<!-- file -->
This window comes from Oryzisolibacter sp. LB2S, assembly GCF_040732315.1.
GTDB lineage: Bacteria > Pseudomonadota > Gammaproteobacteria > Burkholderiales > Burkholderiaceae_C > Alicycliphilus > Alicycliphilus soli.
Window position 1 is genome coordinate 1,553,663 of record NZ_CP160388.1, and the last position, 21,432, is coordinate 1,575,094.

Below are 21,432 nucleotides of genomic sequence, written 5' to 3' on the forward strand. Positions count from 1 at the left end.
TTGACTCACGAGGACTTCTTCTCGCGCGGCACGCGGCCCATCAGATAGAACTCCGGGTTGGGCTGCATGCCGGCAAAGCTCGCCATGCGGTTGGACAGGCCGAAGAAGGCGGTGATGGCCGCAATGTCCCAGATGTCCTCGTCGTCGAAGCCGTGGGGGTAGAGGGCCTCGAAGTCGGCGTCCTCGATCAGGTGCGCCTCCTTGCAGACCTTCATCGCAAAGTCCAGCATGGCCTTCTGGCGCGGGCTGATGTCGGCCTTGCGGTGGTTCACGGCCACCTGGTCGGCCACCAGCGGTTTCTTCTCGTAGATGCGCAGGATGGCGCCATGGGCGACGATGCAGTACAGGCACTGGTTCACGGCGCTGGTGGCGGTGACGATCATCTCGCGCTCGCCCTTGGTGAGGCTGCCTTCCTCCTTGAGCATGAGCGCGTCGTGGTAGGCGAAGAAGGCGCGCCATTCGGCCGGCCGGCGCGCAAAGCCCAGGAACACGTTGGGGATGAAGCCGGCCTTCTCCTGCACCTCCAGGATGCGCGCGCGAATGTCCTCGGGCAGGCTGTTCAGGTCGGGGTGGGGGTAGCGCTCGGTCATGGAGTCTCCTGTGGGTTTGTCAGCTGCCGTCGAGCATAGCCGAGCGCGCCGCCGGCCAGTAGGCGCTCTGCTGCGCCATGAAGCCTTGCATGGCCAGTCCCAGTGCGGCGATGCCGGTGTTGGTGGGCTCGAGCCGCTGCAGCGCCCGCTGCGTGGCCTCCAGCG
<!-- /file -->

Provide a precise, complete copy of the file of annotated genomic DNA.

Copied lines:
This window comes from Oryzisolibacter sp. LB2S, assembly GCF_040732315.1.
GTDB lineage: Bacteria > Pseudomonadota > Gammaproteobacteria > Burkholderiales > Burkholderiaceae_C > Alicycliphilus > Alicycliphilus soli.
Window position 1 is genome coordinate 1,553,663 of record NZ_CP160388.1, and the last position, 21,432, is coordinate 1,575,094.

Below are 21,432 nucleotides of genomic sequence, written 5' to 3' on the forward strand. Positions count from 1 at the left end.
TTGACTCACGAGGACTTCTTCTCGCGCGGCACGCGGCCCATCAGATAGAACTCCGGGTTGGGCTGCATGCCGGCAAAGCTCGCCATGCGGTTGGACAGGCCGAAGAAGGCGGTGATGGCCGCAATGTCCCAGATGTCCTCGTCGTCGAAGCCGTGGGGGTAGAGGGCCTCGAAGTCGGCGTCCTCGATCAGGTGCGCCTCCTTGCAGACCTTCATCGCAAAGTCCAGCATGGCCTTCTGGCGCGGGCTGATGTCGGCCTTGCGGTGGTTCACGGCCACCTGGTCGGCCACCAGCGGTTTCTTCTCGTAGATGCGCAGGATGGCGCCATGGGCGACGATGCAGTACAGGCACTGGTTCACGGCGCTGGTGGCGGTGACGATCATCTCGCGCTCGCCCTTGGTGAGGCTGCCTTCCTCCTTGAGCATGAGCGCGTCGTGGTAGGCGAAGAAGGCGCGCCATTCGGCCGGCCGGCGCGCAAAGCCCAGGAACACGTTGGGGATGAAGCCGGCCTTCTCCTGCACCTCCAGGATGCGCGCGCGAATGTCCTCGGGCAGGCTGTTCAGGTCGGGGTGGGGGTAGCGCTCGGTCATGGAGTCTCCTGTGGGTTTGTCAGCTGCCGTCGAGCATAGCCGAGCGCGCCGCCGGCCAGTAGGCGCTCTGCTGCGCCATGAAGCCTTGCATGGCCAGTCCCAGTGCGGCGATGCCGGTGTTGGTGGGCTCGAGCCGCTGCAGCGCCCGCTGCGTGGCCTCCAGCG